People who develop dementia should be informed of their illness
so they can take steps to adapt their lives and plan for the
future, according to a new report from the Mental Health
The report is based on a study by the University of Stirling
which says all 24 people interviewed welcomed being told about the
diagnosis of dementia. The news was difficult to accept, but the
benefits outweighed the limitations.
The foundation has recommended GPs make a diagnosis as early as
possible and that practitioners recognise that people have a right
to know even if it causes them distress. Services should work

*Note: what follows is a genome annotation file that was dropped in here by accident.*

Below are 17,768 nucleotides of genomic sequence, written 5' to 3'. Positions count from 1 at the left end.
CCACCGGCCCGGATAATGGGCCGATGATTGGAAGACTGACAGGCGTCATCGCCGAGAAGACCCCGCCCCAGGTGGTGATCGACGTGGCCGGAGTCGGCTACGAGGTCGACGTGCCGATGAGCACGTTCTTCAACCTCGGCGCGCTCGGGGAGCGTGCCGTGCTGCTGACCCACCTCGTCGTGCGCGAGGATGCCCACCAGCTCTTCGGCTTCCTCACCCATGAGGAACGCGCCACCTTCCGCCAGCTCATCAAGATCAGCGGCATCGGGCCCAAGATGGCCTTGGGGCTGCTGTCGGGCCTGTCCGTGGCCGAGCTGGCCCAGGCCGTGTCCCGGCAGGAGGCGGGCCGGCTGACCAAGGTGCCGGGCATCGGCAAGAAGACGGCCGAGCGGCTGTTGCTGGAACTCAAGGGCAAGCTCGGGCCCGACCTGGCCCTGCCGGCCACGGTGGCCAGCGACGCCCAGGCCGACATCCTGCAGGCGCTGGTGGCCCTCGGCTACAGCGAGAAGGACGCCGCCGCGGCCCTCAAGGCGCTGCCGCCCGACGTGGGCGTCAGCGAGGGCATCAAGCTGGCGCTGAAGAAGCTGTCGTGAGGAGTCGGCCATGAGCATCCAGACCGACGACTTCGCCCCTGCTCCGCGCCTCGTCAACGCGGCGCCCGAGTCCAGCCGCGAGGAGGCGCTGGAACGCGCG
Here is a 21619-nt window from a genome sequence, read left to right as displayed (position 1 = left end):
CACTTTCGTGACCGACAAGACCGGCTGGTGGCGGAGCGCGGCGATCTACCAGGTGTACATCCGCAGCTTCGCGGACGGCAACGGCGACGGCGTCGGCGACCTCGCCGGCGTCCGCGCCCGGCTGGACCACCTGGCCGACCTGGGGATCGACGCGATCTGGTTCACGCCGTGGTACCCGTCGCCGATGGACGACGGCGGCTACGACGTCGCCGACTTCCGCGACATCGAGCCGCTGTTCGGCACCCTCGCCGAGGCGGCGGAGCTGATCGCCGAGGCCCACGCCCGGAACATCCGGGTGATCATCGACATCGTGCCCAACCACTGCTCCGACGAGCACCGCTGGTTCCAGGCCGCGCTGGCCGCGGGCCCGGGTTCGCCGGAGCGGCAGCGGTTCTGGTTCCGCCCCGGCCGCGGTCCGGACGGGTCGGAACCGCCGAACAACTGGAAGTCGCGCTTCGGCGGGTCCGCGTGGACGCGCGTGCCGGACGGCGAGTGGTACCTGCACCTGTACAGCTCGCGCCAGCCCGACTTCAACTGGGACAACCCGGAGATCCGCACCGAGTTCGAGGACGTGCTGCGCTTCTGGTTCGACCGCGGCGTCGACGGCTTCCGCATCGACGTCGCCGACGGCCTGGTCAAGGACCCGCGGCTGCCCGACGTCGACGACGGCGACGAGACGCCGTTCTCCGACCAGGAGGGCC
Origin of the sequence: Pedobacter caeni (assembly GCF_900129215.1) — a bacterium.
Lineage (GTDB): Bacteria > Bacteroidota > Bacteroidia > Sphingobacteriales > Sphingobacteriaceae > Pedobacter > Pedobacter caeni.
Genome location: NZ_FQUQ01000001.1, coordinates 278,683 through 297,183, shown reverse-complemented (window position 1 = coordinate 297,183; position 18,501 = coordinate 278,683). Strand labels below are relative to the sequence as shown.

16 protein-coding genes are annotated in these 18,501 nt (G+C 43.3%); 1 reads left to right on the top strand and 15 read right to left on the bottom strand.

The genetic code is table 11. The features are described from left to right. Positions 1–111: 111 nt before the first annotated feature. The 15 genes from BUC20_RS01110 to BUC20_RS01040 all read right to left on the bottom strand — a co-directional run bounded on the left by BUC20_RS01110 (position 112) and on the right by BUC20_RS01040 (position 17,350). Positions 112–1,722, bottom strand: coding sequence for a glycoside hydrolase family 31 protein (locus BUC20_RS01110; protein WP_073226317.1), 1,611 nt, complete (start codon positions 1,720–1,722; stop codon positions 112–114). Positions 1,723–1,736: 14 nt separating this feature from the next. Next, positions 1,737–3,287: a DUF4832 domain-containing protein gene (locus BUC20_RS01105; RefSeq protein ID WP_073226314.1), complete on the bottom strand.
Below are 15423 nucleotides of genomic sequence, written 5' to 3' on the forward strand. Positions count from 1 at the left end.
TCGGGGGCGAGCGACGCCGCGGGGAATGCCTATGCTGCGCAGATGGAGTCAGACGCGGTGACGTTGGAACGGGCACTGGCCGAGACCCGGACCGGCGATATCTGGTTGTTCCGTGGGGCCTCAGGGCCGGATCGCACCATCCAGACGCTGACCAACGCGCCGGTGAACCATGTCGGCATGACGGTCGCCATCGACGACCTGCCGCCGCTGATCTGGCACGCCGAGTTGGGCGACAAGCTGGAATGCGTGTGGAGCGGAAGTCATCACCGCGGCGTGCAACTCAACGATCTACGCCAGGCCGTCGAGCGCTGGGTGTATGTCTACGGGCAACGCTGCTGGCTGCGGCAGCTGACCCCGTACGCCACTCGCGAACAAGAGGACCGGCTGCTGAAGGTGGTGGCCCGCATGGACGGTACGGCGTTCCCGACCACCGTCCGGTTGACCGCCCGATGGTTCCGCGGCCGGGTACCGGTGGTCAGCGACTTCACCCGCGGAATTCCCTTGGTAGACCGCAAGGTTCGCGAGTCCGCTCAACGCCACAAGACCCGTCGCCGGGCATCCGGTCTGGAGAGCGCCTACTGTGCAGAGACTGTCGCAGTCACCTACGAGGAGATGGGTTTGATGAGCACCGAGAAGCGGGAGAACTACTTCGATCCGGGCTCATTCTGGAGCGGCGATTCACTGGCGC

collaboratively, using consistent terminology, so that each person
receives clear information, says the report.
At present there is no clear policy on disclosure, and studies
have found GPs reluctant to tell patients of the diagnosis of
Ruth Lesirge, chief executive of the Mental Health Foundation,
said: “People must be given the opportunity to consider what lies
ahead and make provision for a time when they may not be able to
make their wishes known.”
‘Tell Me the Truth’ available from 020 7535 744.